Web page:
Plants Endemic to Bhutan Himalaya
Bhutan has been described as a natural paradise. Even as the world mourns the loss of its ecology, this small Himalayan Kingdom is emerging as an example to the international community, with 72 per cent of its land still under forest coverage and a great variety of rare plant and wildlife species.
Wedged between China and India Bhutan's terrain ranges from the subtropical foothills to as low at 1500 Meter above sea level through the temperate zones to dizzying heights of over 7300 meters. In historical records, Bhutan was known as Lhojong Menjong ‘ the southern valley of medicinal herbs’. Besides these rare herbs, the Bhutanese seasons are reflected in full colour by wildflowers and plants which carpet the mountainsides.
Although Bhutan is a mountainous country it doesn’t welcome Mountaineers. It may sound absurd for many. Bhutan has a total of 18 peaks among which the only one is open for tourists to climb. Several attempts were made by climbers to climb Bhutan’s second-highest peak ‘Gangkhar Phensum’ in the past. However, they failed because Bhutan chose to remain closed for mountaineers. Bhutan clearly understands that if climbing in Bhutan was entertained then in future, Bhutan will experience so many natural hazards and there would be a disturbance to flora and fauna endemic to Bhutan. The eastern Himalayan global biodiversity hotspot.
Many species in the past considered to be endemic to Bhutan are now known to be distributed beyond its political boundaries. The flora of Bhutan and later publication have recorded some 212 species of plants as endemic to Bhutan. Over 5600 species of vascular plants occur in Bhutan of which 423 are orchids including 54 species of new records and some 46 Rhododendrons.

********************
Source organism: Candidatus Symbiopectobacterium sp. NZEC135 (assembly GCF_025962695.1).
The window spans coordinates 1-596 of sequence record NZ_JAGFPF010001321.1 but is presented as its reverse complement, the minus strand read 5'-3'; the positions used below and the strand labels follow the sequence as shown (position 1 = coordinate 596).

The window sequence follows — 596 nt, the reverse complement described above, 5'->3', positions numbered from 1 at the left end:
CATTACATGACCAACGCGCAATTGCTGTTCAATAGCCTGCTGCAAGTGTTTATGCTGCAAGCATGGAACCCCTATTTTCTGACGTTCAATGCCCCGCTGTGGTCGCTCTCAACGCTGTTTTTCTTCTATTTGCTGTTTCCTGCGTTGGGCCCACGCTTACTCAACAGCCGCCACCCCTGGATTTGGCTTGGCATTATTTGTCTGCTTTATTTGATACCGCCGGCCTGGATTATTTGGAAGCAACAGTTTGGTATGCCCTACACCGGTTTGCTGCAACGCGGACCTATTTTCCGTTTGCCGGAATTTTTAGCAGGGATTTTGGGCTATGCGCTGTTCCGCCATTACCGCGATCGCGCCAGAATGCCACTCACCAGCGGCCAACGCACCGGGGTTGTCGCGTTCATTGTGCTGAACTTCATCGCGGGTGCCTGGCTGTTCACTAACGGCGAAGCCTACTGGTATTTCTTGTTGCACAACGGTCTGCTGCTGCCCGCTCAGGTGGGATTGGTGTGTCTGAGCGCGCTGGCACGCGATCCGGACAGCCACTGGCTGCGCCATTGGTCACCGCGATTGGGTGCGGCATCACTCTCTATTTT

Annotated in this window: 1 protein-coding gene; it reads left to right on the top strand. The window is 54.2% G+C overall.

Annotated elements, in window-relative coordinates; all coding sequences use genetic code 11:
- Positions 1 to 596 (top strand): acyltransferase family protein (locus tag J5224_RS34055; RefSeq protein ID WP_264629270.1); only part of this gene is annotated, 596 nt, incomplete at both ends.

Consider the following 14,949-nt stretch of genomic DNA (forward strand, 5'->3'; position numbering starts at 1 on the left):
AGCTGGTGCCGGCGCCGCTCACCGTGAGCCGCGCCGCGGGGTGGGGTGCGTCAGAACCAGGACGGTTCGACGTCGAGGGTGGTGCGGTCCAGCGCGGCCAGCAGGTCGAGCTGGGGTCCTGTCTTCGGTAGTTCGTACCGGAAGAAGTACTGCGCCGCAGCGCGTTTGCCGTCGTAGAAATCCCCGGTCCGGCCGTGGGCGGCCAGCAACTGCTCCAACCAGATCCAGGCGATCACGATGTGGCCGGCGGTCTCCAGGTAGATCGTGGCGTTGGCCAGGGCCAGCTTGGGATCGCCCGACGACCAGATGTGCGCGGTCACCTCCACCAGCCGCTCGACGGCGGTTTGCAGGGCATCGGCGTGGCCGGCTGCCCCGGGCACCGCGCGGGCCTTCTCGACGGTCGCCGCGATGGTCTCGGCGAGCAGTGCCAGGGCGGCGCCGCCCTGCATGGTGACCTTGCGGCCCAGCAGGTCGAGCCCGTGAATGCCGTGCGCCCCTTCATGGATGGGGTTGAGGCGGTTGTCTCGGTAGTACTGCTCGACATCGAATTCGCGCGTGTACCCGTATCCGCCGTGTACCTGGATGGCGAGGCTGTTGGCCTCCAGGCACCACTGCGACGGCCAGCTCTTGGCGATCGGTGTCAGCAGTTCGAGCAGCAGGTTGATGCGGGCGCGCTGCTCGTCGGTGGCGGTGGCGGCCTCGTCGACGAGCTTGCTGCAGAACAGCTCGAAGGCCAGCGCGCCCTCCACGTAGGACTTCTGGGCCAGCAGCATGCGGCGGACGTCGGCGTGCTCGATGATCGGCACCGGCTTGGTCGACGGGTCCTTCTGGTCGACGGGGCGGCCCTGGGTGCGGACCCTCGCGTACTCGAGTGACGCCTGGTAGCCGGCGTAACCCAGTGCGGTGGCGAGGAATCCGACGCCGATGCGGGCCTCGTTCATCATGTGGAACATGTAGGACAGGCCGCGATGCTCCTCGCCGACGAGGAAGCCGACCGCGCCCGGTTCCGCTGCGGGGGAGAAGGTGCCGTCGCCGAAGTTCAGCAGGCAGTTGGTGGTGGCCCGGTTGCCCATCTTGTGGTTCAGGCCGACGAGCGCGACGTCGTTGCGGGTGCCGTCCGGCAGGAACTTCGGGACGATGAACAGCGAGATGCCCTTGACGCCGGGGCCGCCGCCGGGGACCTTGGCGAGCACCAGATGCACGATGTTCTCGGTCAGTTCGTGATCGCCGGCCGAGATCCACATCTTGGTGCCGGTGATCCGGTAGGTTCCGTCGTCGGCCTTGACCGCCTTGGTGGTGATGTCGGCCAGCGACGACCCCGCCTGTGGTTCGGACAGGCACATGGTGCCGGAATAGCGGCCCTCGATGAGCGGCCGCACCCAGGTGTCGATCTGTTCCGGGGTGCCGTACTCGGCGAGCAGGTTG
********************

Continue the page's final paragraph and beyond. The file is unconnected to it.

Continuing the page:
Considering the small size of the country in the region, 144 plants is a great diversity of endemism attributed to Bhutan’s high altitudinal and climatic variation and strong conservation ideals of the country under the dynamic leadership of Nobel kings. The great fourth king of Bhutan, King Jigme Singye Wangchuck is widely known as the father of conservation in Bhutan.
Today Bhutan’s protected area spread over the 10 different locations representing various ecological zones and covers more than 50% of the total land area of almost 20,000 square kilometres making Bhutan a crown jewel of the eastern Himalayas.
The parks astounding beauty attracts thousands of international tourists to relish its rich biodiversity. Major trekking routes and majestic mountain peaks such as Jomolhari, Masagang, Jichu drakey, Tsherinmgang and many more glories trek are found in the park. For the trekking enthusiasts, contact Druk Asia.
Writer- Tshering Denkar